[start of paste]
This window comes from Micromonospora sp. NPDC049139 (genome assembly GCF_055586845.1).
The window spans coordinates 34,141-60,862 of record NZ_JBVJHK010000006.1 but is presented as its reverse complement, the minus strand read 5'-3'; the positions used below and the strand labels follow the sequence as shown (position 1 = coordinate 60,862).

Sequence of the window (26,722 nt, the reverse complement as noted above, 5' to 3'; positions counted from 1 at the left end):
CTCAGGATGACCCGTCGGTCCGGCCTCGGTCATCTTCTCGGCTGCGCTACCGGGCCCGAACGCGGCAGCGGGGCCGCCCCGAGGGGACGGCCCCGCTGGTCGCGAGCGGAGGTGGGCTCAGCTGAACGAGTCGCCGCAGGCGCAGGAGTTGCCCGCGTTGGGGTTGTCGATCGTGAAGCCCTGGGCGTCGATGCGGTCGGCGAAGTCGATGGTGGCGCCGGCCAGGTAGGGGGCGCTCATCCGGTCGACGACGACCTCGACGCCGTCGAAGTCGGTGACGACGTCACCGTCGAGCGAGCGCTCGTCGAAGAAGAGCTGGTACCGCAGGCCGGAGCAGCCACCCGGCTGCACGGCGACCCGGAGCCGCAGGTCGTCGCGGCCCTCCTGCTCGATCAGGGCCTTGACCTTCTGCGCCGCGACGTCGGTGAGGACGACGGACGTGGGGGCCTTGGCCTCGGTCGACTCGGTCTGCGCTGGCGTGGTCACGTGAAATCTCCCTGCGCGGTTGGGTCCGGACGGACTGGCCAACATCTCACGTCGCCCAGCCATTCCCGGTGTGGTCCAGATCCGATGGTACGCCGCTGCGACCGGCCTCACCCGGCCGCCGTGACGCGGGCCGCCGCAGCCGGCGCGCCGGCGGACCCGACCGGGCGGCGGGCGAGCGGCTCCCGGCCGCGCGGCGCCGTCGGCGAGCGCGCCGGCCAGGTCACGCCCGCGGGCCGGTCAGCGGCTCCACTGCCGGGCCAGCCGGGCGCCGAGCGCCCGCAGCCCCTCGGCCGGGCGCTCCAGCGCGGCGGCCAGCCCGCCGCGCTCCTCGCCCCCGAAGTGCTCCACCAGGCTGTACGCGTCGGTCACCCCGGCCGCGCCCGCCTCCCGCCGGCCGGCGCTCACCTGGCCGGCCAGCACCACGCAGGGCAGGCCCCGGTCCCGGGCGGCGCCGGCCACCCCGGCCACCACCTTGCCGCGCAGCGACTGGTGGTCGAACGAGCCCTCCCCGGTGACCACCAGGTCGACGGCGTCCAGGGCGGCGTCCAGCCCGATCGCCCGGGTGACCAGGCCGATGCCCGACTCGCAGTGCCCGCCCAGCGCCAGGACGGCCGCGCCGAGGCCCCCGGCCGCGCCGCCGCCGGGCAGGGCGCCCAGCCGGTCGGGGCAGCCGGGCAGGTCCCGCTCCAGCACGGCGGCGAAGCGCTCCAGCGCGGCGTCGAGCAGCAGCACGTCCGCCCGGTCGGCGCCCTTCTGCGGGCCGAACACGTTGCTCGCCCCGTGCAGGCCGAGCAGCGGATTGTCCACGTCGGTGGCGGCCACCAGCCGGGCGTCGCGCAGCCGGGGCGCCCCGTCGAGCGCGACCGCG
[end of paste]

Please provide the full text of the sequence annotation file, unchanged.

This window comes from Micromonospora sp. NPDC049139 (genome assembly GCF_055586845.1).
The window spans coordinates 34,141-60,862 of record NZ_JBVJHK010000006.1 but is presented as its reverse complement, the minus strand read 5'-3'; the positions used below and the strand labels follow the sequence as shown (position 1 = coordinate 60,862).

Sequence of the window (26,722 nt, the reverse complement as noted above, 5' to 3'; positions counted from 1 at the left end):
CTCAGGATGACCCGTCGGTCCGGCCTCGGTCATCTTCTCGGCTGCGCTACCGGGCCCGAACGCGGCAGCGGGGCCGCCCCGAGGGGACGGCCCCGCTGGTCGCGAGCGGAGGTGGGCTCAGCTGAACGAGTCGCCGCAGGCGCAGGAGTTGCCCGCGTTGGGGTTGTCGATCGTGAAGCCCTGGGCGTCGATGCGGTCGGCGAAGTCGATGGTGGCGCCGGCCAGGTAGGGGGCGCTCATCCGGTCGACGACGACCTCGACGCCGTCGAAGTCGGTGACGACGTCACCGTCGAGCGAGCGCTCGTCGAAGAAGAGCTGGTACCGCAGGCCGGAGCAGCCACCCGGCTGCACGGCGACCCGGAGCCGCAGGTCGTCGCGGCCCTCCTGCTCGATCAGGGCCTTGACCTTCTGCGCCGCGACGTCGGTGAGGACGACGGACGTGGGGGCCTTGGCCTCGGTCGACTCGGTCTGCGCTGGCGTGGTCACGTGAAATCTCCCTGCGCGGTTGGGTCCGGACGGACTGGCCAACATCTCACGTCGCCCAGCCATTCCCGGTGTGGTCCAGATCCGATGGTACGCCGCTGCGACCGGCCTCACCCGGCCGCCGTGACGCGGGCCGCCGCAGCCGGCGCGCCGGCGGACCCGACCGGGCGGCGGGCGAGCGGCTCCCGGCCGCGCGGCGCCGTCGGCGAGCGCGCCGGCCAGGTCACGCCCGCGGGCCGGTCAGCGGCTCCACTGCCGGGCCAGCCGGGCGCCGAGCGCCCGCAGCCCCTCGGCCGGGCGCTCCAGCGCGGCGGCCAGCCCGCCGCGCTCCTCGCCCCCGAAGTGCTCCACCAGGCTGTACGCGTCGGTCACCCCGGCCGCGCCCGCCTCCCGCCGGCCGGCGCTCACCTGGCCGGCCAGCACCACGCAGGGCAGGCCCCGGTCCCGGGCGGCGCCGGCCACCCCGGCCACCACCTTGCCGCGCAGCGACTGGTGGTCGAACGAGCCCTCCCCGGTGACCACCAGGTCGACGGCGTCCAGGGCGGCGTCCAGCCCGATCGCCCGGGTGACCAGGCCGATGCCCGACTCGCAGTGCCCGCCCAGCGCCAGGACGGCCGCGCCGAGGCCCCCGGCCGCGCCGCCGCCGGGCAGGGCGCCCAGCCGGTCGGGGCAGCCGGGCAGGTCCCGCTCCAGCACGGCGGCGAAGCGCTCCAGCGCGGCGTCGAGCAGCAGCACGTCCGCCCGGTCGGCGCCCTTCTGCGGGCCGAACACGTTGCTCGCCCCGTGCAGGCCGAGCAGCGGATTGTCCACGTCGGTGGCGGCCACCAGCCGGGCGTCGCGCAGCCGGGGCGCCCCGTCGAGCGCGACCGCG